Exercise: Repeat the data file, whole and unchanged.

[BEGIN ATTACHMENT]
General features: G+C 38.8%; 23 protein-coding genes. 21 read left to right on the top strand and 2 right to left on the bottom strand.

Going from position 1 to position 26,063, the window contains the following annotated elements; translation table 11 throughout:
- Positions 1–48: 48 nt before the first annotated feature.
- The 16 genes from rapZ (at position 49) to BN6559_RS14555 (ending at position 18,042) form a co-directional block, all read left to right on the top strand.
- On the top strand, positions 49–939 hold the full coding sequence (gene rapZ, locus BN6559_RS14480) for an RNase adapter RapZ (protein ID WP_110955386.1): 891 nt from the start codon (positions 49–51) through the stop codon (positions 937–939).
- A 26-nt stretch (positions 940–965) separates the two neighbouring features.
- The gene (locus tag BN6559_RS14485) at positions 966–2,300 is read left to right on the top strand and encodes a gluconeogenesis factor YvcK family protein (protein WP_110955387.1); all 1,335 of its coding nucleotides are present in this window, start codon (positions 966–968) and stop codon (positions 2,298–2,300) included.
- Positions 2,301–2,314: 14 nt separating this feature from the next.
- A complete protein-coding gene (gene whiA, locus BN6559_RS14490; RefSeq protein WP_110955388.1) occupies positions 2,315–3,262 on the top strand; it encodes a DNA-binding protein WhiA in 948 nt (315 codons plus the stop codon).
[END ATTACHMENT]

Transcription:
General features: G+C 38.8%; 23 protein-coding genes. 21 read left to right on the top strand and 2 right to left on the bottom strand.

Going from position 1 to position 26,063, the window contains the following annotated elements; translation table 11 throughout:
- Positions 1–48: 48 nt before the first annotated feature.
- The 16 genes from rapZ (at position 49) to BN6559_RS14555 (ending at position 18,042) form a co-directional block, all read left to right on the top strand.
- On the top strand, positions 49–939 hold the full coding sequence (gene rapZ, locus BN6559_RS14480) for an RNase adapter RapZ (protein ID WP_110955386.1): 891 nt from the start codon (positions 49–51) through the stop codon (positions 937–939).
- A 26-nt stretch (positions 940–965) separates the two neighbouring features.
- The gene (locus tag BN6559_RS14485) at positions 966–2,300 is read left to right on the top strand and encodes a gluconeogenesis factor YvcK family protein (protein WP_110955387.1); all 1,335 of its coding nucleotides are present in this window, start codon (positions 966–968) and stop codon (positions 2,298–2,300) included.
- Positions 2,301–2,314: 14 nt separating this feature from the next.
- A complete protein-coding gene (gene whiA, locus BN6559_RS14490; RefSeq protein WP_110955388.1) occupies positions 2,315–3,262 on the top strand; it encodes a DNA-binding protein WhiA in 948 nt (315 codons plus the stop codon).